• December 30, 1915 – He is disciplined for “being in possession of whisky” and fined six dollars.
  • February 19, 1916 – He receives 21 days’ field punishment “for breaking camp while under Quarantine.”
  • April 9, 1916 – Croak writes in his Military Will: “In the event of my death I give the whole of my property and effects to my mother Mrs. James Croak, New Aberdeen, Cape Breton, Nova Scotia.”
  • March 2, 1917 – He receives 10 days’ field punishment for “When on Active Service Procuring & being in possession of liquor during prohibited hours. (2) Improperly dressed. (3) Violently resisting arrest. (4) Not being in possession of identity disc.”
  • August 4, 1917 – He forfeits 1 day’s pay for “When on Active Service Losing by neglect his Iron rations.”
  • September 10, 1917 – He “Forfeits Field Allowance and placed under stoppages of pay at the rate of 50 cents per diem whilst in hospital from 15-8-17 to 6-9-17.”
  • September 1, 1918 – Croak is awarded the Victoria Cross for his actions in battle at Amiens.

The London Gazette

The London Gazette – September 27, 1918, Supplement 30922, Page 11430

“No. 445312 Pte. John Bernard Croak, late Quebec R. For most conspicuous bravery in attack when having become separated from his section he encountered a machine-gun nest, which he bombed and silenced, taking the gun and crew prisoners. Shortly afterwards he was severely wounded, but refused to desist.

Having rejoined his platoon, a very strong point, containing several machine guns, was encountered. Private Croak, however, seeing an opportunity, dashed forward alone and was almost immediately followed by the remainder of the platoon in a brilliant charge. He was the first to arrive at the trench line, into which he led his men, capturing three machine guns and bayonetting or capturing the entire garrison.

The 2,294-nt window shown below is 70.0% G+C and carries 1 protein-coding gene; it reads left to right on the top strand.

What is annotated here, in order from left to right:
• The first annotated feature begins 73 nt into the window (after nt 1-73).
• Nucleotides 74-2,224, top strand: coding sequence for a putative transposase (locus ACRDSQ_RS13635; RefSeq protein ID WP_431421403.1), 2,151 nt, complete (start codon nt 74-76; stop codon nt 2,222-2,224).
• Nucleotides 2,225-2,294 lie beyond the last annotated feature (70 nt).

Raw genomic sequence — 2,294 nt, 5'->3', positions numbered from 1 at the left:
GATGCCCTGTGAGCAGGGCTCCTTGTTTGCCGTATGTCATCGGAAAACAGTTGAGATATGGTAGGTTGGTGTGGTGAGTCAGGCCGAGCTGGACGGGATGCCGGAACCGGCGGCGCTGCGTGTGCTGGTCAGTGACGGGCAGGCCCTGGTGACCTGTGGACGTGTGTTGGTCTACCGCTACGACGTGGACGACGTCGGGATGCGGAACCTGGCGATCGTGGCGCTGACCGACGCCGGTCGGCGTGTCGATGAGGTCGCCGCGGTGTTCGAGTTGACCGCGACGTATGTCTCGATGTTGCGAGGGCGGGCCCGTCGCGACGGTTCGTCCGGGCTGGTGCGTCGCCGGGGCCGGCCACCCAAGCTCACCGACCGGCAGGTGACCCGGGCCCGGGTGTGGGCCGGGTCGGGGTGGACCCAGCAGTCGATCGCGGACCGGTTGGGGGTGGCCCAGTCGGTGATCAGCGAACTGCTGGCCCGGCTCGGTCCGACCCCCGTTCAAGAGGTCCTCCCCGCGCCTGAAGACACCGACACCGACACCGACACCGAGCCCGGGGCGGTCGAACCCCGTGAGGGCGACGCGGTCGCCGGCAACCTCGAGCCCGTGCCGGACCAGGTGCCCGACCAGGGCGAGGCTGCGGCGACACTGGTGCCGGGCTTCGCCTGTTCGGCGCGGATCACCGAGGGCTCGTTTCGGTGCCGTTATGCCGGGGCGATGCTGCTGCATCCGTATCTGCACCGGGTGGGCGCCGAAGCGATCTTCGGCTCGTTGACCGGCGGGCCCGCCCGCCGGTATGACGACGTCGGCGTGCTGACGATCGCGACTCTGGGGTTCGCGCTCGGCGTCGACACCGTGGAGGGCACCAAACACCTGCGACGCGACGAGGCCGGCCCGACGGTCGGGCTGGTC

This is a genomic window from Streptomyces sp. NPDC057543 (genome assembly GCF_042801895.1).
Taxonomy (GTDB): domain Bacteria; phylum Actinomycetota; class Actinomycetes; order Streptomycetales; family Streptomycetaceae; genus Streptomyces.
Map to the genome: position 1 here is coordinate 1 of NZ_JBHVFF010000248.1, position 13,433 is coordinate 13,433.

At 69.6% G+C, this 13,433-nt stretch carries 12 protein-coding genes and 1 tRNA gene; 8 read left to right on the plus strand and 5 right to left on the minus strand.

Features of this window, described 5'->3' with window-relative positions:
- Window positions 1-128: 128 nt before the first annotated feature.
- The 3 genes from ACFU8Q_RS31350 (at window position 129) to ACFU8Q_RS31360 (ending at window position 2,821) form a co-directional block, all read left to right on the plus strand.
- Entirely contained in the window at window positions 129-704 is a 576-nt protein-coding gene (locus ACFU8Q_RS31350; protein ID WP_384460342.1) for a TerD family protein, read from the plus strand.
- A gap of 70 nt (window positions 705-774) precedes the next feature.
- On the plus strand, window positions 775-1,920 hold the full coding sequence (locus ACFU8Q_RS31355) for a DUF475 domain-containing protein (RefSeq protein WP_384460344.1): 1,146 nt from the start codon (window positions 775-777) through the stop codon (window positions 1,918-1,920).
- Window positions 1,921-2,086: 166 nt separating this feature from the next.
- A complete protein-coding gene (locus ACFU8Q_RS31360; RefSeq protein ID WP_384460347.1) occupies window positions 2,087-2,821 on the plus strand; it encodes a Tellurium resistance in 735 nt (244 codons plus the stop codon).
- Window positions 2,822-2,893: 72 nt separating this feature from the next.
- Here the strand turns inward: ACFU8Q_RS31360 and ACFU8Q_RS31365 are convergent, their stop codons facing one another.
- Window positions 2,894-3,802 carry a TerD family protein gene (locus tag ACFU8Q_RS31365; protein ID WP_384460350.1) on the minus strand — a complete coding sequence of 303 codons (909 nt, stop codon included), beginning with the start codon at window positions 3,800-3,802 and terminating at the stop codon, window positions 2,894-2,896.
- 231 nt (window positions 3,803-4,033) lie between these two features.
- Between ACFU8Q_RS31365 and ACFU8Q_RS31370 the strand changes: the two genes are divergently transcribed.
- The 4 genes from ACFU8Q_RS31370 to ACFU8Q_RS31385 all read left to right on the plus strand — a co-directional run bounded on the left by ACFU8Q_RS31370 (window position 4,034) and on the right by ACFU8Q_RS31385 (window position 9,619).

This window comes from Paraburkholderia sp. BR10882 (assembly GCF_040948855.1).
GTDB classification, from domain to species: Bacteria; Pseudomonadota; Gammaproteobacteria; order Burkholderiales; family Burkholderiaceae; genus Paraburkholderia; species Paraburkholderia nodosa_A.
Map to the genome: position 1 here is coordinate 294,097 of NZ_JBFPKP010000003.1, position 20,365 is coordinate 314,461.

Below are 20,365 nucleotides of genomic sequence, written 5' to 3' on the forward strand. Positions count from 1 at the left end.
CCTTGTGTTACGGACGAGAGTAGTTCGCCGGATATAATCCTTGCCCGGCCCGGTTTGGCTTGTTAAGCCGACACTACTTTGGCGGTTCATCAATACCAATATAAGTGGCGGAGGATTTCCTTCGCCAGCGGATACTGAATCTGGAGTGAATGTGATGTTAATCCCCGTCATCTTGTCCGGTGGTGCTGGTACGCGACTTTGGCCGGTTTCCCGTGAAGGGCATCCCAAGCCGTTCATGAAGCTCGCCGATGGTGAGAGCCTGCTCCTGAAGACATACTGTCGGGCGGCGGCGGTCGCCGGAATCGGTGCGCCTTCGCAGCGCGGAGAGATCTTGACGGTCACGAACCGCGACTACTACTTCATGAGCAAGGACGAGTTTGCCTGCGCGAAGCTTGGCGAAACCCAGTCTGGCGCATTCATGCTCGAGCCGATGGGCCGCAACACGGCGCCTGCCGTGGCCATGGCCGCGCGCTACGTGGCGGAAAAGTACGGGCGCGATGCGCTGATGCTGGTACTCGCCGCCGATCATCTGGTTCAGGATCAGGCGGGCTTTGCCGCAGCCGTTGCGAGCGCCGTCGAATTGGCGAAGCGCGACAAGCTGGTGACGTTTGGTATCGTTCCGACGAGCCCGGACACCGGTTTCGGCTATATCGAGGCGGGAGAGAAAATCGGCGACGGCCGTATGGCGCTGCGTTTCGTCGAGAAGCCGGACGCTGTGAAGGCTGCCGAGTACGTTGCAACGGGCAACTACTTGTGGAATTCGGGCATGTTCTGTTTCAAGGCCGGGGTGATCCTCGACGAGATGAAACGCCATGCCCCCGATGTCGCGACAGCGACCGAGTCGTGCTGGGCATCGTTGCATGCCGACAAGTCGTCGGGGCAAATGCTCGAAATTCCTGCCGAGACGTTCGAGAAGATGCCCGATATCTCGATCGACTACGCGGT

The perseverance and valour of this gallant soldier, who was again severely wounded, and died of his wounds, were an inspiring example to all.”

Military Medals, Honours and Awards (1812–1969)

Census Records

1901 Census

At age 11, John Bernard Croak is living with his family in New Aberdeen, Glace Bay, Cape Breton, Nova Scotia. His father, James (40), a miner, and his mother, Celia (28), have six children: Pat (15), Maggie (13), Josephine (12), John (11), Mary (6), and James (4). They are Irish Canadians and Roman Catholic. They have three men boarding in their home: William Coolney (22), a miner, Joseph Hearring (45), a miner, John Thomas (35), a carpenter.

1911 Census

At age 17, John Bernard Croak still lives in New Aberdeen with his family. The family had moved to Nova Scotia from Newfoundland in 1900. He is a miner and lives with his parents, James (55) and Cecilia (42), and four siblings: Margaret (20), Josephine (19), Mary (15), and Michael (six). The family are Irish Canadians and members of the Roman Catholic Church. James is a shopkeeper, and two of his sisters are listed as clerks.